I try to be positive about life, typically if I happen upon a pile of poop, I think, “Oh, look, fertilizer.” However, this time, I wasn’t looking where I was walking, and I accidentally stepped into the foul mess. I soon realized it was dog poop. The brown goo clung to my shoes, and it stunk, oh Lord, it reeks. I scrub my shoes on the grass and soon find it only makes matters worse. It’s hopeless. The only thing I achieved was to grind the brown goop further into my teeny tiny sneaker treads. I momentarily thought I should throw them out, but no, I couldn’t do that, they are practically brand new. Would you throw them out?
And on that note, have do you ever wondered why so many people make purchases on a mindless whim? You would think we eventually would realize the middle-class are being played for fools. But no, we don’t. And worse yet, we are all contributing to more pollution with our brainless buying. The big corporations have the people of North America right where they want them, on the hook for the next tempting product. Massive corporations use manipulative advertising inserted into several different forms of media every hour of the day. They do it to activate the desire in people to run out and purchase the latest and greatest gadget.
Six-months pass and then another newfangled contraption has exploded onto the advertising sites and captured people’s attention and their wallets. Before you know it, the secondhand stores are inundated by donations of that same fantastic plastic product that was all the rage not so long ago. No one wants yesterdays glamour. These former pieces that had gripped peoples greed are now relegated to the out of sight and out of mind place, where all trashy products go. The majority of the once-popular items will be tossed into the landfill, or even into the ocean. It is the final resting place, and there, the junk retires for several hundred lifetimes before it crumbles away.
There’s no doubt that adjusting to a new way of buying can be challenging, but why don’t we start by supporting smaller companies where we can purchase quality products that will last. Why don’t we use our beautiful minds to consider our reasons for spending hard-earned money on something new? When you are contemplating a purchase, imagine where the new item will eventually end up if it gets broken, or worn, or despised. Where do your cast-offs go? Are they made with durable materials so someone else can enjoy them a second time around? Or are they made with brittle plastic and paints that chip or fade?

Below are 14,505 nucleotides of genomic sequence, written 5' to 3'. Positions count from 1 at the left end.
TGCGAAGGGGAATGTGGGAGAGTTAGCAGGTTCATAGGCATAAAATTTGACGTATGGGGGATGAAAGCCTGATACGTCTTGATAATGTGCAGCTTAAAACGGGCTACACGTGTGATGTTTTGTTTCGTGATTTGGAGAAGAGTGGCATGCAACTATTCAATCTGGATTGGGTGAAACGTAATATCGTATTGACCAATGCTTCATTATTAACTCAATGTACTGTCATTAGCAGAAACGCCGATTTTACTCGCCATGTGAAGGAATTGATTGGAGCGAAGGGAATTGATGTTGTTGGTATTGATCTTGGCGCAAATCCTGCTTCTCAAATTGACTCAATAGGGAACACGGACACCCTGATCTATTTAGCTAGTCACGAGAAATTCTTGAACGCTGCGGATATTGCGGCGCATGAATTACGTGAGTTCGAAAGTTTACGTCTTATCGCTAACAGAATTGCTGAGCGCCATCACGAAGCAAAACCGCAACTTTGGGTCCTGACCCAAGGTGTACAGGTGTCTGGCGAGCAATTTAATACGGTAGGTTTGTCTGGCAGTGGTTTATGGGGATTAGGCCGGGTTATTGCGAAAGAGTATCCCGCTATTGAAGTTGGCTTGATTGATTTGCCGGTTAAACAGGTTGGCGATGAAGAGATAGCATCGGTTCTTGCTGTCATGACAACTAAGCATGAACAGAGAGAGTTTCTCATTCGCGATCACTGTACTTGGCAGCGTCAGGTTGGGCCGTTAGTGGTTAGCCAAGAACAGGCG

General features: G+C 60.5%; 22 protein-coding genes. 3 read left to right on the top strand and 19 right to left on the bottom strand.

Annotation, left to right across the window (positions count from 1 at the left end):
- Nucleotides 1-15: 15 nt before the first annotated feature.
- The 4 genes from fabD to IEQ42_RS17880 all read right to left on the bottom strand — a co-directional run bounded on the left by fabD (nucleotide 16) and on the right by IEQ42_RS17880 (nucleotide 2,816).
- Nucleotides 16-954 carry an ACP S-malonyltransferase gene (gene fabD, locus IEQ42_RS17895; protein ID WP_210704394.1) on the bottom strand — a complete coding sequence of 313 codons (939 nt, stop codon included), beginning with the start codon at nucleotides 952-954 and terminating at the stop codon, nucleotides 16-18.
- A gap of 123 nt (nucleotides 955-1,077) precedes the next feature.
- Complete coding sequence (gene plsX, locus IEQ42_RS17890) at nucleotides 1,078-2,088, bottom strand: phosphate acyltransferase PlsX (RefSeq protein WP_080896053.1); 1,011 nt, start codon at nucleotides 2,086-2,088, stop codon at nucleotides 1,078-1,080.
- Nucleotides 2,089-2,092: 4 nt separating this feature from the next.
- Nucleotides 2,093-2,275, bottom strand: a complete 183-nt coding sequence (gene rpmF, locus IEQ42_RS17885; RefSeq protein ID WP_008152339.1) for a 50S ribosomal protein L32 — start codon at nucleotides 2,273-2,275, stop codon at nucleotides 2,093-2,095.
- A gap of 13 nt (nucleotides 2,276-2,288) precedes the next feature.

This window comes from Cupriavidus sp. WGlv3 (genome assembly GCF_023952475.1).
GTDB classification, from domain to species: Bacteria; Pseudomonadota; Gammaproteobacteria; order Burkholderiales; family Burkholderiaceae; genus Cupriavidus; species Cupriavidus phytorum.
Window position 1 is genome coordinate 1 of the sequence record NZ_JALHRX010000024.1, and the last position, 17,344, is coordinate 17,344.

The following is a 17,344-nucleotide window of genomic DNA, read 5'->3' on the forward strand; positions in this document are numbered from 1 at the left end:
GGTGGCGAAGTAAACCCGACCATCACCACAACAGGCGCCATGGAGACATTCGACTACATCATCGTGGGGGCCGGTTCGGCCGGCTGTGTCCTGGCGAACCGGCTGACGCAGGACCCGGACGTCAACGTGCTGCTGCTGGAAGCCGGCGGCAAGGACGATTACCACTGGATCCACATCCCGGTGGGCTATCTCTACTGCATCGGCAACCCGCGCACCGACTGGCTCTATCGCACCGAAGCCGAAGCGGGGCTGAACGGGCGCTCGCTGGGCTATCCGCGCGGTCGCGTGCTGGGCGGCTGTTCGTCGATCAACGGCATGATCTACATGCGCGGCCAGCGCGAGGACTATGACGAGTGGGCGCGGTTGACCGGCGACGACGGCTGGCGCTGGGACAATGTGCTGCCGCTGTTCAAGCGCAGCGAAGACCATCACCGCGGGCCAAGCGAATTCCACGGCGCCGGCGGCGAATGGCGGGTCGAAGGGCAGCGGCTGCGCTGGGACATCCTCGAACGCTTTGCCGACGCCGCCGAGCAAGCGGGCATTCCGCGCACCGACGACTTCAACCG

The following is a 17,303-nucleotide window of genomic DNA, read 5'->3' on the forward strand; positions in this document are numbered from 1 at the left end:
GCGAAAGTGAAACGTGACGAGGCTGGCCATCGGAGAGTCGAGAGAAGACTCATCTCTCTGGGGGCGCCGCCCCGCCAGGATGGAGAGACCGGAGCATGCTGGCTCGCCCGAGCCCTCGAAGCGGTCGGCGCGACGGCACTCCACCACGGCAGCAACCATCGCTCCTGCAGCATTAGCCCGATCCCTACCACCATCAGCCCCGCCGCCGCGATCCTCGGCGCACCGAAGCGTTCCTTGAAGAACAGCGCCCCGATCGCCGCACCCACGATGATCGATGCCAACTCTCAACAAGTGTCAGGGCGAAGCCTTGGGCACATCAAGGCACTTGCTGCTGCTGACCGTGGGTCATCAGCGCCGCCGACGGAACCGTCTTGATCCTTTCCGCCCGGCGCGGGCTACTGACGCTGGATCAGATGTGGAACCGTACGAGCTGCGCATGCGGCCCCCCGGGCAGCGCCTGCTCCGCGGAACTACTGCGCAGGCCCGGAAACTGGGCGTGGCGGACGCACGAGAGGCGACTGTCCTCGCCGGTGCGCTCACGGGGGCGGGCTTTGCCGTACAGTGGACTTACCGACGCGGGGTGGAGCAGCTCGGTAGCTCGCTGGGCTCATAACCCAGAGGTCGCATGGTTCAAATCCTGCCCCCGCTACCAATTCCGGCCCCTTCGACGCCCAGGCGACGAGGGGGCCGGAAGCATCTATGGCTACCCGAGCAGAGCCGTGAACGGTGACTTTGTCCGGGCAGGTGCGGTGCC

I met a man a while back, and we were discussing recycling. “Yeah,” he said with a wave of his hand. “I used to recycle everything. Then I watched a documentary on garbage and pollution.” He paused, and his face tightened as he shook his head. “We are so screwed. The way I see it, it doesn’t matter what I do. I’m not wasting my time recycling.” Wow! My jaw dropped, I looked like I took too many benzos. Now, I’ll be the first to admit that it won’t be straightforward to clean up our planet, but shouldn’t we try? Don’t be the guy who gives up and waves his white plastic flag shouting, “I surrender.”
Consider this, the middle-class people are the prime target for big companies because the middle-class people make up the largest group of consumers. You matter. We support the Billionaires whose supper, cost more than the average monthly mortgage payment. So, that being said, why don’t you and I and all the other middle-class folks create the change. We can demand quality products by refusing to buy crap. You matter, you are not invisible. Corporations, in general, don’t look at anything else but the number of items sold, positive digits in the form of profit. Therefore, if the masses decide to buy quality over quantity, the change for more durable products has to happen. We, the citizens of the extensive middle-class, can make an enormous difference. You matter. As an individual, you have the final say on how you spend your cash. The choices we make together as consumers will have an impact on our kids, our neighbours kids, and all the future generations.
Stepping in dog crap can be a nasty experience, especially if it’s a monumental turd from a Great Dane. The initial thought after stumbling into a mound of feces might be to toss your shoes into the nearest garbage bin, out of sight and out of mind. But is that truly the answer? What if everyone took the easy way out? If the shoes are quality, a person could simply drop the putrid footwear into a sink of warm soapy water, snap on a pair of rubber gloves, and scrub the shoes clean.